While Split Rock is what drew me to Minnesota, I discovered that the North Shore has many other opportunities to photograph natures wonder. There are numerous cascading waterfalls and rivers finding their eventual way into Lake Superior.  There are bluffs and “seaside” scenes.  And this is the gateway into the famous Boundary Waters Canoe area.

We photographed the “touristy” Gooseberry Falls on the Sunday morning after the lighthouse

Gooseberry Falls

shoot.  We were fortunate to be there at sunup and not have to deal with the crowds of people climbing and swimming around the falls during the daytime hours.  Shots of the main falls are nice, but in my view, “ho hum.”  The upper falls, however, are worth wandering up the trail a bit.  However, the real photo op for the upper falls is in the late afternoon when the golden light of the setting sun lights them.  Unfortunately, I wasn’t able to do that on this trip.

Of course, I had to climb down into the top portion and follow my own vision of more intimate shots of the falls.  In spite of a gray overcast morning, I like the colors in the rocks and the water.

On Saturday morning, following the morning Split Rock shooting, we traveled up to the Cascade River and climbed way down into the gorge for a shot.  My friend Al has the shot hanging on his wall.  When we got down there, it was no longer there!  Mother nature is amazing.  It is an argument for taking shots when you are there (I have a shot of Miner’s Castle in the Michigan U.P. which can never again be taken, as erosion caused one of the turrets to fall since then).  Once down in the canyon, we decided to make the best of what we had.  I like the colors of the swirling water and the rocks in the background.

Cascade River

Lobster Tail; A Tale (and Industry) of a Popular Delicacy


Maine Lobster at the Boat


Homarus americanus; The North American Lobster, is characterized by large size, meaty tail and claws (as distinguished from “Rock Lobster” which can be found often in warmer waters, and which has only tail meat).  Last fall, I posted “When in Maine . . . Do As (Eat Lobster).”  Shortly afterward, I was contacted by a non-profit organization, devoted to the Lobstering Industry, with a request for use of one of my photos.  Flattering.  But more importantly, as I perused their website, it piqued my interest in writing something about this industry.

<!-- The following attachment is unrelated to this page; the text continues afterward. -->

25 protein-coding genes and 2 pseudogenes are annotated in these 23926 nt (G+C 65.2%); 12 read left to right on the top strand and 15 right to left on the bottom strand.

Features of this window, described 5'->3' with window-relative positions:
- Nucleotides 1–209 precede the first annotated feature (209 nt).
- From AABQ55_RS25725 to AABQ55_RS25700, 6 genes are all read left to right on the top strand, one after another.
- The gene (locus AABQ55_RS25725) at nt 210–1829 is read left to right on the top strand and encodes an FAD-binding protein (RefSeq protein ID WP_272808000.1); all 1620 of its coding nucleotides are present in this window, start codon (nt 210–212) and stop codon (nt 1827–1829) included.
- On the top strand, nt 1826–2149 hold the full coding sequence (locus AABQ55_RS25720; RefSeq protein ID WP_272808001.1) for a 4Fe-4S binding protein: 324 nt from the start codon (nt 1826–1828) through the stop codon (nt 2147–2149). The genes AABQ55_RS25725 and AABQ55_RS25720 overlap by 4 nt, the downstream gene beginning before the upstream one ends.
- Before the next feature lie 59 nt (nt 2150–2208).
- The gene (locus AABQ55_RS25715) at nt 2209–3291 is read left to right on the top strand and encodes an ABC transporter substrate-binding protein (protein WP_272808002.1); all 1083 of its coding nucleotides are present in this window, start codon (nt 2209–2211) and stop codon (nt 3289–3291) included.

Dave, coming ashore after a day hauling traps


In “real life” I make my living advising clients about Estate Planning and Business Succession.  Many of my clients are involved in the food production industry (ok, farmers  🙂 ).  I have always had a keen interest in all things related to nature, plants and animals.  So, to me, my casual conversation with Dave, a Lobsterman returning from a day’s work was strongly reminiscent of my family farm “roots.”  These are largely small, family businesses, much like most farming.  Dave told me that during the season, he would be on the water from just before sunrise (I think they can start to pull traps sometime just after sunrise, so they need to be ready), often until sunset.  On a summer day, those are some hours!  Many of them do it 7 days a week.

Lobster with a capital “M”

While lobstering is done over much of the North Atlantic Coast, from Long Island to “Down East  (Maine),” the large majority of American Lobstering occurs in Maine.  I am often guilty of being (innocently, even if ignorantly) parochial.  So I tend to think of Maine for Lobster and Vermont for Maple Syrup, for example.  But the clear majority of Lobster caught worldwide is “landed” in Canadian waters, from Maine to Newfoundland (about 62%, according to the University of Maine’s Lobster Institute).  Maine is the next at 38% (approximately 62% of the U.S. catch), followed by Massachusetts at 18%.  Understanding the Major role they play in the industry, Maine Lobstermen participate in a number of ways in marketing and promoting their livelihood.  One of the primary vehicles is through organizations like the Maine Lobster Council, which devotes its activities to educating the public and regulatory bodies about vital industry issues and promoting the industry with news about lobster events.

Tough Times

Like some other sectors of the food production industry (notably, dairy), they have had some tough economic times in the past couple years.  Boat price for these delectable crustaceans is low.  New equipment regulations take their toll (in recent years, rope that sinks to the bottom has been mandated, to protect whales from becoming entangled).  While a worthwhile regulation, it makes it difficult to impossible to grapple it up, if lost.  One Lobsterman notes that if you lose one of these series of traps (referred to as a “trawl”), represents a $1,000 equipment loss.

Sustainability is Key

The first recorded catch, according to the Institute, was around 1605.  I am guessing native Americans already here were catching and eating them before that, and may have even showed “us” how.